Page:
Gingivitis

Gingivitis: Description, Caues and Risk Factors: ICD-9-CM: 523.0. Alternative Names: Gum disease, periodontal disease. GingivitisInflammation of the gingiva as a response to bacterial plaque on adjacent teeth; characterized by erythema, edema, and fibrous enlargement of the gingiva without resorption of the underlying alveolar bone. Gingivitis is a form of periodontal disease. Periodontal disease involves inflammation and infection that destroys the tissues that support the teeth, including the gums, the periodontal ligaments, and the tooth sockets (alveolar bone). Gingivitis is due to the long-term effects of plaque deposits. Plaque is a sticky material made of bacteria, mucus, and food debris that develops on the exposed parts of the teeth. It is a major cause of tooth decay. If you do not remove plaque, it turns into a hard deposit called tartar that becomes trapped at the base of the tooth. Plaque and tartar irritate and inflame the gums. Bacteria and the toxins they produce cause the gums to become infected, swollen, and tender. Factors that can increase the risk of gingivitis include: Tobacco use
  • Diabetes.
  • Older age.
  • Certain medications.
  • Certain viral and fungal infections.
  • Dry mouth.
  • Hormonal changes, such as those related to pregnancy.
  • Poor nutrition.
  • Substance abuse.
  • Ill-fitting dental restorations.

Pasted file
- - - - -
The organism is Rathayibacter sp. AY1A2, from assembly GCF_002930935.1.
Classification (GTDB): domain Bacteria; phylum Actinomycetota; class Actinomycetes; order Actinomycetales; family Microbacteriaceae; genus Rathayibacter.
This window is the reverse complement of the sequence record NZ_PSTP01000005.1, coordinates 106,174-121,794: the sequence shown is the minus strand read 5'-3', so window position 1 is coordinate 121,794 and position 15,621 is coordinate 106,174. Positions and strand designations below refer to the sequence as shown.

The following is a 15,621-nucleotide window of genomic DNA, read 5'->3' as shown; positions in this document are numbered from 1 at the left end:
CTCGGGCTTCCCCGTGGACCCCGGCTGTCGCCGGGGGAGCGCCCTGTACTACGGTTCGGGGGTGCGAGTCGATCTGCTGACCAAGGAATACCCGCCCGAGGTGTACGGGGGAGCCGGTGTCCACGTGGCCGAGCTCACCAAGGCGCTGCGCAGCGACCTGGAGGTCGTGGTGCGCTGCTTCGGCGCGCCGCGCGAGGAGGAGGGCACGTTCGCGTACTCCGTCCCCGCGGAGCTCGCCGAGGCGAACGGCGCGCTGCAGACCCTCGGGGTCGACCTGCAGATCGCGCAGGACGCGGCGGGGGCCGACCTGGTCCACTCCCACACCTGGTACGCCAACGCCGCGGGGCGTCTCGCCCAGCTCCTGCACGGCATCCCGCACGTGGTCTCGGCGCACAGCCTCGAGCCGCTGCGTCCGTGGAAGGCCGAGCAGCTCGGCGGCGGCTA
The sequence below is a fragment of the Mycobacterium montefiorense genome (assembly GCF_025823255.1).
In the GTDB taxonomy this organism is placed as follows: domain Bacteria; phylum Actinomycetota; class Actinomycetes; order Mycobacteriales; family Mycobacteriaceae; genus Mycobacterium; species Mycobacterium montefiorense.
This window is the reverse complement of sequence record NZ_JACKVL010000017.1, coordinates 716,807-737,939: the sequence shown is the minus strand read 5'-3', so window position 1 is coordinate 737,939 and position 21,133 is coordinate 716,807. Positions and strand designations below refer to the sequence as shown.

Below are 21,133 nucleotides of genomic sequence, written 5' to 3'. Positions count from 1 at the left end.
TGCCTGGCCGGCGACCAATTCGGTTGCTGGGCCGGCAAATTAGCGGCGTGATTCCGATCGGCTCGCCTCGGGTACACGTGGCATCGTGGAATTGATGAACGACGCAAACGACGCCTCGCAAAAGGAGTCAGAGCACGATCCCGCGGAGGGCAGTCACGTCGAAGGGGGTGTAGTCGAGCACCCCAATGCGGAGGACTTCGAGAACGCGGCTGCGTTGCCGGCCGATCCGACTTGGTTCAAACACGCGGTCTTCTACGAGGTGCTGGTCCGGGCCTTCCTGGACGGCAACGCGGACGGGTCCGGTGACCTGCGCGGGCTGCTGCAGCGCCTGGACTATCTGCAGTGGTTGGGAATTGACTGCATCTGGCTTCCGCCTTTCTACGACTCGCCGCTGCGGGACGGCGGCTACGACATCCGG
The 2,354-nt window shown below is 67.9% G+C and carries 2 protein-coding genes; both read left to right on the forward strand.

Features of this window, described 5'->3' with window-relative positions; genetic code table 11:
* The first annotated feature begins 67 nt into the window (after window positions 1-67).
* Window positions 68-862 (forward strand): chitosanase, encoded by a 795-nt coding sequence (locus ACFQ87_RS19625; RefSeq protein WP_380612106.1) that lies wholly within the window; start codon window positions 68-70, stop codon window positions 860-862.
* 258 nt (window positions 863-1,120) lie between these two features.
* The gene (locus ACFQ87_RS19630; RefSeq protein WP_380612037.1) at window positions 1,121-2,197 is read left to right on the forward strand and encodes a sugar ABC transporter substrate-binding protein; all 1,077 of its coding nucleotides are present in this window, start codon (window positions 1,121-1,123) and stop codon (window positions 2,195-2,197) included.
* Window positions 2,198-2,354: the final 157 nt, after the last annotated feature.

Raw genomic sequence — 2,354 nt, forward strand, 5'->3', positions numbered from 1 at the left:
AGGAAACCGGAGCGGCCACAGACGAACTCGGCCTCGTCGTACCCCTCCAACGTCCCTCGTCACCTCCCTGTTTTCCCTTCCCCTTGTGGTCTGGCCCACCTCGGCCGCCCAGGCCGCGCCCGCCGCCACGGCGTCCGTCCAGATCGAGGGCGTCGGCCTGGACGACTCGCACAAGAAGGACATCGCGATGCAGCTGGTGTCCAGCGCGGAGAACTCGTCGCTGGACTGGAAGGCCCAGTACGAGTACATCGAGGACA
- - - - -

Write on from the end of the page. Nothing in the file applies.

Symptoms: Signs and symptoms of gingivitis may include: Swollen gums. Diagnosis: Diagnosis of gingivitis is generally simple. Diagnosis is based on your description of symptoms and an exam of your mouth and tongue. Your dentist will look for plaque and tartar buildup and may check for easy bleeding. The dentist will examine your mouth and teeth and look for soft, swollen, red-purple gums. Deposits of plaque and tartar may be seen at the base of the teeth. The gums are usually painless or mildly tender. No further testing is usually necessary, although dental x-rays and dental bone measurements may be done to determine whether the inflammation has spread to the supporting structures of the teeth. Treatment: Gingivitis treatment usually starts by thoroughly cleaning your teeth. This includes removing all traces of plaque and tartar — a procedure known as scaling. The cleaning may be uncomfortable, especially if your gums are already sensitive or you have extensive plaque and tartar buildup. Your dentist may also recommend using an antiseptic mouth rinse to clear away bacteria. Your dentist will also review brushing and flossing techniques to make sure you're doing these effectively. The teeth are cleaned thoroughly by the dentist or dental hygienist. This may involve various instruments or devices to loosen and remove deposits from the teeth. Careful oral hygiene is necessary after professional tooth cleaning. The dentist or hygienist will show you how to brush and floss. Professional tooth cleaning in addition to brushing and flossing may be recommended twice per year or more frequently for severe cases. Antibacterial mouth rinses or other aids may be recommended in addition to frequent, careful, tooth brushing and flossing. Repair of misaligned teeth or replacement of dental and orthodontic appliances may be recommended. Any other related illnesses or conditions should be treated. Good oral hygiene is the best prevention against gingivitis because it removes the plaque that causes the disorder. The teeth should be brushed at least twice daily and flossed gently at least once per day. For people who are prone to gingivitis, brushing and flossing may be recommended after every meal and at bedtime. Consult the dentist or dental hygienist for instructions on proper brushing and flossing techniques. Special appliances or tools may be recommended by the dentist for use by people who are particularly prone to plaque deposits. The use of supplements does not replace thorough brushing and flossing. Appliances and tools may include special toothpicks, toothbrushes, water irrigation, or other devices. Antiplaque or antitartar toothpastes or mouth rinses may be recommended by the dentist or dental hygienist. Regular professional tooth cleaning is important to remove plaque that may develop even with careful brushing and flossing. Many dentists recommend having the teeth professionally cleaned at least every 6 months. DISCLAIMER: This information should not substitute for seeking responsible, professional medical care.  

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